Sitting on an old bus, after I’d been sentenced to 20 years for manslaughter, trying desperately not to catch the prison warden’s eye in case he turned his insults on me, was not how I usually like to spend my Sundays.
When I had bought tickets for Future Cinema’s ‘Live Cinema’ Experience I had no idea what I had let myself in for. All I knew was that we would get to see The Shawshank Redemption in a setting that would make the film ‘leap off the screen’.
As we arrived at the prison (which was actually a converted building in Mile End) I began to realise how far Future Cinema would go in creating an authentic experience…and how much I really didn’t want to feel like a character in Shawshank! After being given a time limit to strip down to the long johns and vests we had been told to wear, we were made to walk bare foot through the showers and outside before changing into our inmate uniforms in our cells.
Thinking the worst was over, I started laughing and joking with my boyfriend about the huge trousers I had managed to pick up. Before I knew what was happening the prison officer came into our cell, grabbed my boyfriend by the scruff of his jacket and dragged him off to another cell. At that point, I really started to wonder why I had paid £43 for a ticket.
But before my spirit could be completely broken, somebody shouted across the crowds to introduce himself and to say that he was going to get us all “fed and liquored up”. A party atmosphere erupted throughout the hall and beer and hot dogs were passed round. Whiskey was served, not by the glass, but by the mouthful.After witnessing a fellow ‘prisoner’ being beaten up for wanting to leave (there were a few actors planted in our cells), we were led down to dinner. Trying to keep my head down, I accepted the cold beans that were slopped onto my dinner tray and tried not to look too interested when somebody came through the doors shouting for the prison warden to follow him. I had well and truly submitted to my place in prison life.
After we had eaten and drank as much as we could handle, we were free to explore the prison at our own pace, trying out different activities and attempting to get enough ‘work’ stamps on our card to sit before the parole board.
Surprises hid behind every door and things were rarely what they seemed. A trip to the library ended with us being asked if we would like a ‘more refreshing book…the latest by Mr. Artois’ and laundry service turned in a group sing-song with jaeger shots for the best folded sheets.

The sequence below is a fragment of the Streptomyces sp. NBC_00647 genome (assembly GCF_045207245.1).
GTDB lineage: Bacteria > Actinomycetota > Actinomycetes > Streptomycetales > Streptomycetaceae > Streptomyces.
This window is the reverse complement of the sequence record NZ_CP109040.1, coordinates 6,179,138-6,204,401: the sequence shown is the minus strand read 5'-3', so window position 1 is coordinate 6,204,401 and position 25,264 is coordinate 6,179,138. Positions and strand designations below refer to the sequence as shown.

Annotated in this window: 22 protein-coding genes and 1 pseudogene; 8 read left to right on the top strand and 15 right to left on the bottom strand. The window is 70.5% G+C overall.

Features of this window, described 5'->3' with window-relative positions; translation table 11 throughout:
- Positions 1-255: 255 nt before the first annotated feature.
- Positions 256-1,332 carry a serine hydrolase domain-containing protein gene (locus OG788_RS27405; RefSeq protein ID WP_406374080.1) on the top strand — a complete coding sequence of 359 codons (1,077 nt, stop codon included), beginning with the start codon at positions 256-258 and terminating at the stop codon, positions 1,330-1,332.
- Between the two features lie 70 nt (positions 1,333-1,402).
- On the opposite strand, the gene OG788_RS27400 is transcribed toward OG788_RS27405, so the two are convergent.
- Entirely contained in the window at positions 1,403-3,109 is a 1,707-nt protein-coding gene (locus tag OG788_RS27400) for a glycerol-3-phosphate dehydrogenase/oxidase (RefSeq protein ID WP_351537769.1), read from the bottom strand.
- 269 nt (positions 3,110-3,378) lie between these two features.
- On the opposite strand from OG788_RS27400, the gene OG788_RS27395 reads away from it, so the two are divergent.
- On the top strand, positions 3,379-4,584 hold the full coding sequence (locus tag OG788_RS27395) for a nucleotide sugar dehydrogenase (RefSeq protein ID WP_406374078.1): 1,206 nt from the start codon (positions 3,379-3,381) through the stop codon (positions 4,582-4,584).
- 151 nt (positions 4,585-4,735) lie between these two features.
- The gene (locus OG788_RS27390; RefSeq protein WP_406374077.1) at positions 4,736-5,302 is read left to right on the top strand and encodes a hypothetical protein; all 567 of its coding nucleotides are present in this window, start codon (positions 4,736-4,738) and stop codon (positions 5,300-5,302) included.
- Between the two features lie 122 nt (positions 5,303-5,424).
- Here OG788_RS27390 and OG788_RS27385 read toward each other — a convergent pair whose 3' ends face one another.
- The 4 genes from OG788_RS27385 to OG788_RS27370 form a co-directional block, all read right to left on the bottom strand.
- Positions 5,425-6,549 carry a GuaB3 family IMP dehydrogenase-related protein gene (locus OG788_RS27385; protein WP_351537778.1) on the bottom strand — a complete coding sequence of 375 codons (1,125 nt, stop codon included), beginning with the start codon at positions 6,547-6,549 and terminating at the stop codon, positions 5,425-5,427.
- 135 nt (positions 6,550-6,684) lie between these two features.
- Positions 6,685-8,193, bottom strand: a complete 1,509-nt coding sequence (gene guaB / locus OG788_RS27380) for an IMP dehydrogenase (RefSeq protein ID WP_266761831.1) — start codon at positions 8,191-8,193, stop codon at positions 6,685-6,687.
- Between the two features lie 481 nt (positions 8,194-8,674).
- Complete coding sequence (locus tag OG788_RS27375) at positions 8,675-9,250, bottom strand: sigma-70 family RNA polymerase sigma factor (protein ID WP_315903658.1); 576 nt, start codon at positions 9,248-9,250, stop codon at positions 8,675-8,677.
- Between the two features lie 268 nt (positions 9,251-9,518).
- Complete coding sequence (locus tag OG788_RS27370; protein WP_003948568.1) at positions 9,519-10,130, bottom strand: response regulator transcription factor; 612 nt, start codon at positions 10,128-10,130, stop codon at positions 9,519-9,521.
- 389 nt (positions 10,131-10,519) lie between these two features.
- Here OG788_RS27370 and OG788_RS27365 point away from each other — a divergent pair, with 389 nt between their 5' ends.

With no clocks to look at, and plenty to keep us entertained, the hours flew by. Soon we were told that somebody had escaped so we had to head into the gymnasium for a prisoner count. The film was put on to ‘keep us occupied’.
Although I had seen The Shawshank Redemption a few times before, watching it after our prisoner experience meant the film took on a whole new meaning. Every single person in the room cheered, clapped or whooped when Andy finally escaped from his cell. A few more ‘live cinema’ touches helped to make the screening completely different to anything I had experienced before.
Once it was all over, it was time to collect our ‘contra-band’ belongings and head back out to the real world. Even as we left, the actors stayed completely in character, with the prison guards either barking orders or congratulating us on our parole as we handed back our prison uniforms. As I left Oakhampton State Penitentiary, I felt a pang of sadness. Clearly, I had been well and truly institutionalised.
The Future Cinema’s Shawshank live cinema experience is running up until the end of February in London. The below video gives a taster of the experience and what’s to be expected.
Think this is your cup of tea? More information and tickets can be found on the Future Cinema’s website by following this link: http://futurecinema.co.uk/Shawshank/tickets.html